The utility of medico-legal databases for public health research

A systematic review of peer-reviewed publications using the National Coronial Information System

Research output: Contribution to journalReview ArticleResearchpeer-review

21 Citations (Scopus)

Abstract

Background: Medico-legal death investigations are a recognised data source for public health endeavours and its accessibility has increased following the development of electronic data systems. Despite time and cost savings, the strengths and limitations of this method and impact on research findings remain untested. This study examines this issue using the National Coronial Information System (NCIS). Methods: PubMed, ProQuest and Informit were searched to identify publications where the NCIS was used as a data source for research published during the period 2000-2014. A descriptive analysis was performed to describe the frequency and characteristics of the publications identified. A content analysis was performed to identify the nature and impact of strengths and limitations of the NCIS as reported by researchers. Results: Of the 106 publications included, 30 reported strengths and limitations, 37 reported limitations only, seven reported strengths only and 32 reported neither. The impact of the reported strengths of the NCIS was described in 14 publications, whilst 46 publications discussed the impacts of limitations. The NCIS was reported to be a reliable source of quality, detailed information with comprehensive coverage of deaths of interest, making it a powerful injury surveillance tool. Despite these strengths, researchers reported that open cases and missing information created the potential for selection and reporting biases and may preclude the identification and control of confounders. Conclusions: To ensure research results are valid and inform health policy, it is essential to consider and seek to overcome the limitations of data sources that may have an impact on results.

Original languageEnglish
Article number28
Number of pages10
JournalHealth Research Policy and Systems
Volume14
Issue number1
DOIs
Publication statusPublished - 12 Apr 2016

Keywords

  • Coroners and medical examiners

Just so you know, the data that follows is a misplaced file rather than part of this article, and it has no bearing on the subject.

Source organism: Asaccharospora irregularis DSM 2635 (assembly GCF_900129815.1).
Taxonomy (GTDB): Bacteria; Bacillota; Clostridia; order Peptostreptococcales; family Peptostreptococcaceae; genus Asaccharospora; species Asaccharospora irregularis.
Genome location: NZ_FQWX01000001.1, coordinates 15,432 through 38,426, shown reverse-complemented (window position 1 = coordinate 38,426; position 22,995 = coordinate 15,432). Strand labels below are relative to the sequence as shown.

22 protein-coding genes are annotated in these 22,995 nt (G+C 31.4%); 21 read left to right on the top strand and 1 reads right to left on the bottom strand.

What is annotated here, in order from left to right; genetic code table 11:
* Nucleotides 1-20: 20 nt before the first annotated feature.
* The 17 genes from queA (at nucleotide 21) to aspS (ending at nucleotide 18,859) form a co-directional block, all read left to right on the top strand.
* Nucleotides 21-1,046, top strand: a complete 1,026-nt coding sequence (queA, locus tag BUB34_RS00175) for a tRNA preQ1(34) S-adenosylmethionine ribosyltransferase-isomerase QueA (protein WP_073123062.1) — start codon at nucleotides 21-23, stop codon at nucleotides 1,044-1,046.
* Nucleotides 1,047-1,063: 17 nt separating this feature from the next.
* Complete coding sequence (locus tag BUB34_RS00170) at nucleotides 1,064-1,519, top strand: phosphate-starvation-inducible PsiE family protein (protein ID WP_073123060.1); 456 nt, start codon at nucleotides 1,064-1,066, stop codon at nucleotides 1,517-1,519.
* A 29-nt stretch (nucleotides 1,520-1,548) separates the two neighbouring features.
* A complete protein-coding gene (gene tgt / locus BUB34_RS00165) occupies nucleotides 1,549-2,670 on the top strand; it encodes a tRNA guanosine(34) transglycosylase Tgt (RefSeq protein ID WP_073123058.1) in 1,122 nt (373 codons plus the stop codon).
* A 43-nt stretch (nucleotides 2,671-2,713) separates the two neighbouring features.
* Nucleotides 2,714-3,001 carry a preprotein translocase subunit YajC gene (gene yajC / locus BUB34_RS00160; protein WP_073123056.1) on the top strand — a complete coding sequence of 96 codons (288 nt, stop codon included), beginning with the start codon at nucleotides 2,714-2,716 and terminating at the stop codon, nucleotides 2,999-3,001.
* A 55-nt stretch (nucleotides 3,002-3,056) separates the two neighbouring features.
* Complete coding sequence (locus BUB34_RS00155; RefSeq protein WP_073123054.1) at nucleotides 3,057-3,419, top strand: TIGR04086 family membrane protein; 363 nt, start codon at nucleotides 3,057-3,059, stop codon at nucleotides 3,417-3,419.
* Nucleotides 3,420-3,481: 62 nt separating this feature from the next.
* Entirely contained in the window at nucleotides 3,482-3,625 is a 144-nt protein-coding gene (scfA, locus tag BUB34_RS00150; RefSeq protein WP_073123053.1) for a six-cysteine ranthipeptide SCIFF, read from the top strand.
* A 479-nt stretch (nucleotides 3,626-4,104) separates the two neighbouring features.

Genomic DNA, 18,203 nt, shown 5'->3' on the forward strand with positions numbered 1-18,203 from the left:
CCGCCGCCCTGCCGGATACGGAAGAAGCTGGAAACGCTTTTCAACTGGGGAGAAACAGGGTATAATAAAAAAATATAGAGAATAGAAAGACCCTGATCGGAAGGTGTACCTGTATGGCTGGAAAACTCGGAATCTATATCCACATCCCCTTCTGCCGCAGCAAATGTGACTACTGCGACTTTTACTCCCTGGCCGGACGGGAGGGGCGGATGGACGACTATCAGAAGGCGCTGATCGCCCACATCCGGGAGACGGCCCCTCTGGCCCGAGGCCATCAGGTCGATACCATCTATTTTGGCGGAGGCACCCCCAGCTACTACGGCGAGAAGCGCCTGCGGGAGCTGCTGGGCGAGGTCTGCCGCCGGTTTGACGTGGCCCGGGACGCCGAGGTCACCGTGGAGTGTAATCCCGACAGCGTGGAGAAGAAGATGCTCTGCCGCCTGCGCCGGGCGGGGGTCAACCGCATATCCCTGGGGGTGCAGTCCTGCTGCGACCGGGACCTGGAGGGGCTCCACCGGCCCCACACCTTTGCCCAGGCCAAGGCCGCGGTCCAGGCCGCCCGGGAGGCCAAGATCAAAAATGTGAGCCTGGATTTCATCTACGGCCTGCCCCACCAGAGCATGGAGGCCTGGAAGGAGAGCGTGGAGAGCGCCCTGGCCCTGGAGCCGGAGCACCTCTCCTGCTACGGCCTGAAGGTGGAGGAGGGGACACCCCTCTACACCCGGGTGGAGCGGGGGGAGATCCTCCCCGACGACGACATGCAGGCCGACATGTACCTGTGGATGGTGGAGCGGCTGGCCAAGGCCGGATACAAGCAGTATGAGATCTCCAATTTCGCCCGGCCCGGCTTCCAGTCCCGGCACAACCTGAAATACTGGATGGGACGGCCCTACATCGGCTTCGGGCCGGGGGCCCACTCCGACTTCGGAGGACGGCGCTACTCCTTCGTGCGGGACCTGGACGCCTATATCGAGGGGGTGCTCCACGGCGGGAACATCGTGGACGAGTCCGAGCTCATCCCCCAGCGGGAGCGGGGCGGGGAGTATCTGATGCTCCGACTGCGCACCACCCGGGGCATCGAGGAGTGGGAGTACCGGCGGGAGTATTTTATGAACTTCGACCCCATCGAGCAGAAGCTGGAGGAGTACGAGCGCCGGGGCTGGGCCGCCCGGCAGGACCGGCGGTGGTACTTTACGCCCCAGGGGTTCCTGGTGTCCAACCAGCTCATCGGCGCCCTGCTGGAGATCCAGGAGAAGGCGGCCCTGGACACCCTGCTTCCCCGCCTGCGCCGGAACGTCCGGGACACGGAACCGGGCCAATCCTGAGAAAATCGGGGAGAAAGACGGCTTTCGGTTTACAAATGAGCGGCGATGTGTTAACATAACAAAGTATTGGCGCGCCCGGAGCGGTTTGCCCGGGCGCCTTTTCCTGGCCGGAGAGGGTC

• Injury prevention
  • Mortality surveillance
  • National Coronial Information System Public health research

Cite this

@article{af9e02beb7c64e65a3f16658500e0f0e,
title = "The utility of medico-legal databases for public health research: A systematic review of peer-reviewed publications using the National Coronial Information System",
abstract = "Background: Medico-legal death investigations are a recognised data source for public health endeavours and its accessibility has increased following the development of electronic data systems. Despite time and cost savings, the strengths and limitations of this method and impact on research findings remain untested. This study examines this issue using the National Coronial Information System (NCIS). Methods: PubMed, ProQuest and Informit were searched to identify publications where the NCIS was used as a data source for research published during the period 2000-2014. A descriptive analysis was performed to describe the frequency and characteristics of the publications identified. A content analysis was performed to identify the nature and impact of strengths and limitations of the NCIS as reported by researchers. Results: Of the 106 publications included, 30 reported strengths and limitations, 37 reported limitations only, seven reported strengths only and 32 reported neither. The impact of the reported strengths of the NCIS was described in 14 publications, whilst 46 publications discussed the impacts of limitations. The NCIS was reported to be a reliable source of quality, detailed information with comprehensive coverage of deaths of interest, making it a powerful injury surveillance tool. Despite these strengths, researchers reported that open cases and missing information created the potential for selection and reporting biases and may preclude the identification and control of confounders. Conclusions: To ensure research results are valid and inform health policy, it is essential to consider and seek to overcome the limitations of data sources that may have an impact on results.",
keywords = "Coroners and medical examiners, Injury prevention, Mortality surveillance, National Coronial Information System Public health research",
author = "Lyndal Bugeja and Joseph Ibrahim and Noha Ferrah and Briony Murphy and Melissa Willoughby and David Ranson",